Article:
But the nature of the problem that has surfaced and has been the cause of this attention is one that we can start tackling right away, and without completely transforming the system we can immediately make some progress. We’re going to have some longer-term issues that we’re going to have to take care of.
So my first step is everybody who’s out there waiting, get them an appointment. If we need more doctors, let’s figure out how we can surge some doctors in there to make sure that they’re getting the help that they need. What I wanted to make sure of then is that even if it’s still patchwork, how do we make sure that there is no slippage between somebody making a phone call and them getting an appointment scheduled. And let’s have a realistic time for how soon they’re going to get an appointment. Those are things that don’t require rocket science. It requires execution; it requires discipline; it requires focus. Those are things that Sloan has.
There are then going to be some broader issues that we’re going to have to tackle. The information systems inside the VHA, those are probably going to have to be changed. That will cost some money, that will take some time, and it will have to be implemented. I think there are going to have to be some changes in the culture within the VHA, because as I said, they’re providing very good service, medical treatment to our veterans when they get in the system, but they don’t have, apparently, the state-of-the-art operations that you would want to see, for example, in a major medical center or hospital.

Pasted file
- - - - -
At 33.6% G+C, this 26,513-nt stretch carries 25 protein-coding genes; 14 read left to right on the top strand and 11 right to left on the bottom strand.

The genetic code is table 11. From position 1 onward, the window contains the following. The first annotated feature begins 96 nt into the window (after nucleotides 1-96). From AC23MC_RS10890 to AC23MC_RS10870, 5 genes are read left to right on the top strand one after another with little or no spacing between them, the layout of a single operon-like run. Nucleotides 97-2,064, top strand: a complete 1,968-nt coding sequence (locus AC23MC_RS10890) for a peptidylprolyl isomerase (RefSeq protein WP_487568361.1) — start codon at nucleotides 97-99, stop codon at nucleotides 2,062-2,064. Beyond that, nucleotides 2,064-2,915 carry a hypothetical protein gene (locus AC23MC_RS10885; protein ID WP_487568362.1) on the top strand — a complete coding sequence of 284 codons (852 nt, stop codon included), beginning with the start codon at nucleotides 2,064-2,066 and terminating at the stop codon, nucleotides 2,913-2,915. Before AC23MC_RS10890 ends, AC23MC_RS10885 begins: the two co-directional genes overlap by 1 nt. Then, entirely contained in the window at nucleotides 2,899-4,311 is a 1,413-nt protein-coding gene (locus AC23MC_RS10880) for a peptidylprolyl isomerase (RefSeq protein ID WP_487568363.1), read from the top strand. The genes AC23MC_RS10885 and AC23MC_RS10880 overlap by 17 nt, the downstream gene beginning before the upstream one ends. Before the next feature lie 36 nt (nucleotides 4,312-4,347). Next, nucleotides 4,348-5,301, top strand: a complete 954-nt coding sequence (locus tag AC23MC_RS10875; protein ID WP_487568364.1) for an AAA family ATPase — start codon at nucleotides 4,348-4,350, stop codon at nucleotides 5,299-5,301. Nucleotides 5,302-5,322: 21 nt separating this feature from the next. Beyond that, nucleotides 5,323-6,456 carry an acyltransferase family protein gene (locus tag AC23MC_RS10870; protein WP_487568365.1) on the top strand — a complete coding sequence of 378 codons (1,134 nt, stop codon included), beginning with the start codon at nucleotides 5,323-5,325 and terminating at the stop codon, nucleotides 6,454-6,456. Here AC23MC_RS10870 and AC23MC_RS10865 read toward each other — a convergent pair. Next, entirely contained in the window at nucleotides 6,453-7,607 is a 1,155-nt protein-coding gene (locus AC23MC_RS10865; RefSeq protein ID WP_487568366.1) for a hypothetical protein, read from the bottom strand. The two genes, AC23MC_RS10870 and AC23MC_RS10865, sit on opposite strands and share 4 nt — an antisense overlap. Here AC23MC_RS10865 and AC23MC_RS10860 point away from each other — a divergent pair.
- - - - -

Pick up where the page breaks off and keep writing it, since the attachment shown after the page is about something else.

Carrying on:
Now, keep in mind, those of us who are outside of the VA system and try to get an appointment with the doctor in the private sector, and try to get an appointment for — a schedule for a hospital visit, there are probably some wait times as well. So part of what we have to do is figure out what are realistic benchmarks for the system.
And my suspicion is that with not only all the veterans from Iraq and Afghanistan coming back, but also the aging of our Vietnam vets who may have more chronic illnesses, may need more visits — we may need to get more doctors, and we may need to get more nurses. And that’s going to cost some money, which means that’s going to have to be reflected in a Veterans Affairs budget, which I have consistently increased. Even during fiscally tight times, there’s been no area where I’ve put more priority than making sure that we’re delivering the kind of budget that’s necessary to make sure our veterans are being served, but it may still not be enough.
And we’re going to — but before we start spending more money, our first job is let’s take care of some basic management issues that I think can be fixed.
All right? Thank you.